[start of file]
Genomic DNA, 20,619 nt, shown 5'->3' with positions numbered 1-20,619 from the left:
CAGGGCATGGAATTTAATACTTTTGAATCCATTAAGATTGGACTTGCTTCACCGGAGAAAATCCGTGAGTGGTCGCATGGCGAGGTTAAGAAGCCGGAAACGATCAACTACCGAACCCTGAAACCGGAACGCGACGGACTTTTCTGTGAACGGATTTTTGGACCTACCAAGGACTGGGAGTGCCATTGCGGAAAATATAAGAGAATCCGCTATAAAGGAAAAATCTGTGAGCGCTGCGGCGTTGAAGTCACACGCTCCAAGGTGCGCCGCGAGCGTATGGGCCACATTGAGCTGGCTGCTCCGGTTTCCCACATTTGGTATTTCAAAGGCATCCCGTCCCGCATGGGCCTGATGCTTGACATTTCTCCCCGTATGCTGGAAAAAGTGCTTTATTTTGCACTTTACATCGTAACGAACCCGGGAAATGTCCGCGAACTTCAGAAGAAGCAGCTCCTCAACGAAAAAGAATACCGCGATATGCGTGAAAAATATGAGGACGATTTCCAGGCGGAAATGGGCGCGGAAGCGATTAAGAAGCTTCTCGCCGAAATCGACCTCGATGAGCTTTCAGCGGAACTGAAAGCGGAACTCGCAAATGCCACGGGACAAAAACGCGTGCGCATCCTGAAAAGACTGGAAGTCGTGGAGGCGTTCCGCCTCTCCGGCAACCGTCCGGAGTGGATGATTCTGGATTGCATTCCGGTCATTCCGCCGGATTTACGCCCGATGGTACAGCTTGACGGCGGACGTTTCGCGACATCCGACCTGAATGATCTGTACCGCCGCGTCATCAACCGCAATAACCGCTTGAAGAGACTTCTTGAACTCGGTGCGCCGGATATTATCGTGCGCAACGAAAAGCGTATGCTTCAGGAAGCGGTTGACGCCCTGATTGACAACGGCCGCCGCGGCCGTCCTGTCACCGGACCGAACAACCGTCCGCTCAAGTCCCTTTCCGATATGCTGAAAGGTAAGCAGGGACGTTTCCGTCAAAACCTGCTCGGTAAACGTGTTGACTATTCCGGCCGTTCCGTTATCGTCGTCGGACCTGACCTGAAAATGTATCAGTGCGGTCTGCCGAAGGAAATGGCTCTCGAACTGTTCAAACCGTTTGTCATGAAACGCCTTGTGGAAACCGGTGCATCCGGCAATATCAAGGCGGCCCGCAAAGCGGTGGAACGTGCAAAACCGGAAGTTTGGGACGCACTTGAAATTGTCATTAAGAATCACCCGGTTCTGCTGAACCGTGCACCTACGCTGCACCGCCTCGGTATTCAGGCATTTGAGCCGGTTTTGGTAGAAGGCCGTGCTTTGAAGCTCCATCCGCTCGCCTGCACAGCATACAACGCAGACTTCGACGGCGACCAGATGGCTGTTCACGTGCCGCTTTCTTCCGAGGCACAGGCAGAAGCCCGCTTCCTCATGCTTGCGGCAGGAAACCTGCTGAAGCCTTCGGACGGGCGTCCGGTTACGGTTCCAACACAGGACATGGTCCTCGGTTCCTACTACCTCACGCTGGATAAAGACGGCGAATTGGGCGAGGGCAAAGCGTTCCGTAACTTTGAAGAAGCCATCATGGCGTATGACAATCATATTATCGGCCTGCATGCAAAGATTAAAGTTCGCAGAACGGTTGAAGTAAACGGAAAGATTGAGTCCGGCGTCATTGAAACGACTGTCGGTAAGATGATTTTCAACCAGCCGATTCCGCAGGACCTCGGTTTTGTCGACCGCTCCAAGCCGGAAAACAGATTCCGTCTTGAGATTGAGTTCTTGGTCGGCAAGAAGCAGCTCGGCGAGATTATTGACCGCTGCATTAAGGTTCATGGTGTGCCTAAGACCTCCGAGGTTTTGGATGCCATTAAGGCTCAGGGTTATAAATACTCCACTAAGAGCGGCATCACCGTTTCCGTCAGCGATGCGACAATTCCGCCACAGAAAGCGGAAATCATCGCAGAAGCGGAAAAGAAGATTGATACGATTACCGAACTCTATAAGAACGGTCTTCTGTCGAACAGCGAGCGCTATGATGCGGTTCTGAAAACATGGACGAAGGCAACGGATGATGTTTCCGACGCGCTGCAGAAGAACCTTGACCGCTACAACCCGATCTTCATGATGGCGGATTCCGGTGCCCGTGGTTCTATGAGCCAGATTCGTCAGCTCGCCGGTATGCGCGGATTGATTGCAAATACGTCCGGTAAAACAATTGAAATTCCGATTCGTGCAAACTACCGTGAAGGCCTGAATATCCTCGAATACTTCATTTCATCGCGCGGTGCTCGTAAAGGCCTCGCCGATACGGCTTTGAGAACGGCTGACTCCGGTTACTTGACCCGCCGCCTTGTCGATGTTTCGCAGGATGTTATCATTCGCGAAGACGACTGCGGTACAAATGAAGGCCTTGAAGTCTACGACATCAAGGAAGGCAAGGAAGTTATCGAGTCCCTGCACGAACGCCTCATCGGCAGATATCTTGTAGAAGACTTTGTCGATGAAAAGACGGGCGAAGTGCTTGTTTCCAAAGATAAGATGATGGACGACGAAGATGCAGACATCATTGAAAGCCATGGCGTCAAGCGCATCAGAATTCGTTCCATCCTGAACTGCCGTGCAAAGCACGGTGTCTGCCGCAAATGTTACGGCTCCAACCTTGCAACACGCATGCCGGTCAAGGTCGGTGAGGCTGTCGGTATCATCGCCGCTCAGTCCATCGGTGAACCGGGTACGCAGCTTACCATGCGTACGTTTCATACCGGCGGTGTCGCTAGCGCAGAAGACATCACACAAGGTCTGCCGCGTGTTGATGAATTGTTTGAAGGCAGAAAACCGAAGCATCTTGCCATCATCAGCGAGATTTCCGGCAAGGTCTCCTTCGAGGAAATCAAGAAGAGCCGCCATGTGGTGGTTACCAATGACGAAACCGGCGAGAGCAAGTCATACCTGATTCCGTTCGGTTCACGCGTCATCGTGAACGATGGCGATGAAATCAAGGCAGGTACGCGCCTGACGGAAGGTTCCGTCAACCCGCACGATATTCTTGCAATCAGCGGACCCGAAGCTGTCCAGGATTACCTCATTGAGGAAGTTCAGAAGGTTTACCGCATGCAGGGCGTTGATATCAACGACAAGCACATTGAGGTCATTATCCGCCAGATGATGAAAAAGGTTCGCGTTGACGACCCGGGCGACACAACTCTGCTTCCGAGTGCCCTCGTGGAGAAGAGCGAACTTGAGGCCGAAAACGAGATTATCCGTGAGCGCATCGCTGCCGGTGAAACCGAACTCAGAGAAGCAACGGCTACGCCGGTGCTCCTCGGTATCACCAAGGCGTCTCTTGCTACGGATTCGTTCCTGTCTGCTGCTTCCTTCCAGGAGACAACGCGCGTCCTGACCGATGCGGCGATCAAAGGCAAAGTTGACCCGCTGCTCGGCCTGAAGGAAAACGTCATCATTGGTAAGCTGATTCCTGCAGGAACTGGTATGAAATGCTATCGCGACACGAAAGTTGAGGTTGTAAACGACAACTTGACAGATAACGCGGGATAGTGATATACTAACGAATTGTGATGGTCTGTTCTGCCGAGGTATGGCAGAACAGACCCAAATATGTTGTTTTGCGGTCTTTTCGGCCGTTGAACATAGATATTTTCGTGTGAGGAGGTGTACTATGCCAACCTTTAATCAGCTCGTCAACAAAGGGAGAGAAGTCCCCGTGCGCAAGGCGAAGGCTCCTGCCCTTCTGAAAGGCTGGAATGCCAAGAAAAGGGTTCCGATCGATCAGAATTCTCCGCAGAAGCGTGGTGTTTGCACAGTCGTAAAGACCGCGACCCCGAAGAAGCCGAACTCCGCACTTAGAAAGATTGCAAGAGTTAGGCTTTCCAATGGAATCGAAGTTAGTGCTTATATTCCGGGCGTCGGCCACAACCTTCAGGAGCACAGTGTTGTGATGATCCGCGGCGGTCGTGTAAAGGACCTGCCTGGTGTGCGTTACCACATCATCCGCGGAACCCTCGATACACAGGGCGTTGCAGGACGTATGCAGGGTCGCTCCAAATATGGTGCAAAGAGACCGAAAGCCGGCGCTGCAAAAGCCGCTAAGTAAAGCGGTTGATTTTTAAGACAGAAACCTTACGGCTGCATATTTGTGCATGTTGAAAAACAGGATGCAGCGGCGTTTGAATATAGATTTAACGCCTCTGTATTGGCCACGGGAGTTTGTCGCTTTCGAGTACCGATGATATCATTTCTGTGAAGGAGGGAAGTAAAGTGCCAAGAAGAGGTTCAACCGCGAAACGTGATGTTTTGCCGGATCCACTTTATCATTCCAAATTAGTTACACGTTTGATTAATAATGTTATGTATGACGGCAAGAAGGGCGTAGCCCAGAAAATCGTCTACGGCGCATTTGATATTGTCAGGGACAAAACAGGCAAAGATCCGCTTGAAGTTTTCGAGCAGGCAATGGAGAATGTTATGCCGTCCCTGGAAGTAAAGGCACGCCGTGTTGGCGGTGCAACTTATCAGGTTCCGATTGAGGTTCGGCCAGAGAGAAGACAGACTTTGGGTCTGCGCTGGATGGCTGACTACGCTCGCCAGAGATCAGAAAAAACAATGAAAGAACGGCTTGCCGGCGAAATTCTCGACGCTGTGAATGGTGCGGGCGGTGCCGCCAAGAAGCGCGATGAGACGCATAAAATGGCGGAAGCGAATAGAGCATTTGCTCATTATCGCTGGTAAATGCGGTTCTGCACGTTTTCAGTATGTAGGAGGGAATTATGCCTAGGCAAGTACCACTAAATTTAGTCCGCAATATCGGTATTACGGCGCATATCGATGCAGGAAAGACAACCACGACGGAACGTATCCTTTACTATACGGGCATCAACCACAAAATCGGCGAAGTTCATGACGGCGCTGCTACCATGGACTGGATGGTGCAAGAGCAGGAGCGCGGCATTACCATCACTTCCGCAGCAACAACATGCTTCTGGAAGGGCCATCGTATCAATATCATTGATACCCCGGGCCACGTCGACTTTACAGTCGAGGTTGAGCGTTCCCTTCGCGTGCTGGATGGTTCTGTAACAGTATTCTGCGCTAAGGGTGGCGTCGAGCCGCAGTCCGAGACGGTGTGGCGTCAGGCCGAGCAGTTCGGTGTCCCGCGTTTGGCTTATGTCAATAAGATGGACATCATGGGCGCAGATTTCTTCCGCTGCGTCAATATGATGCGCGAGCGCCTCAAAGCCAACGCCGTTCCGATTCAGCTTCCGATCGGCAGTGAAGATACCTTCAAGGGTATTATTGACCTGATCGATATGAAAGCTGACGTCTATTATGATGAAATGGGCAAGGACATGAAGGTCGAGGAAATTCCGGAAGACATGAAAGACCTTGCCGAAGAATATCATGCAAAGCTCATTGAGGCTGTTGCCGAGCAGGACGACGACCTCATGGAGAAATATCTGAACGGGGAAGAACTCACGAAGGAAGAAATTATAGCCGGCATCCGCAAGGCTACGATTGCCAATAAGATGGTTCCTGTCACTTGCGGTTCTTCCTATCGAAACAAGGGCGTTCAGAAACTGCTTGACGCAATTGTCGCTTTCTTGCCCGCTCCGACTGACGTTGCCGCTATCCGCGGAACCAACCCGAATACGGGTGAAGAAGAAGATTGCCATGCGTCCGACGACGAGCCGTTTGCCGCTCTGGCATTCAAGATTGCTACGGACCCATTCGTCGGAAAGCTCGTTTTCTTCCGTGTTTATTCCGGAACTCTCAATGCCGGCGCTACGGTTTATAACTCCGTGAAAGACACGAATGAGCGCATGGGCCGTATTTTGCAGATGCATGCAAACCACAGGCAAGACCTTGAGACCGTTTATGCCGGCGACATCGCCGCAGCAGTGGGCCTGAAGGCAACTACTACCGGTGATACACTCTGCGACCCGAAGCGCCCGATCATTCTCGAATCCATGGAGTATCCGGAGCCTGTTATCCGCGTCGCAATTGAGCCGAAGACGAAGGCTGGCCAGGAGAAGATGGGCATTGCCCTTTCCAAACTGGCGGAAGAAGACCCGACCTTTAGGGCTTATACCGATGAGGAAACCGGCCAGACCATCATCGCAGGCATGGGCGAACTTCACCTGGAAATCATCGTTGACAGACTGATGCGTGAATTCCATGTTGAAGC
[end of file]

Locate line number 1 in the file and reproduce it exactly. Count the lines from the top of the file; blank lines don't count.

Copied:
Genomic DNA, 20,619 nt, shown 5'->3' with positions numbered 1-20,619 from the left: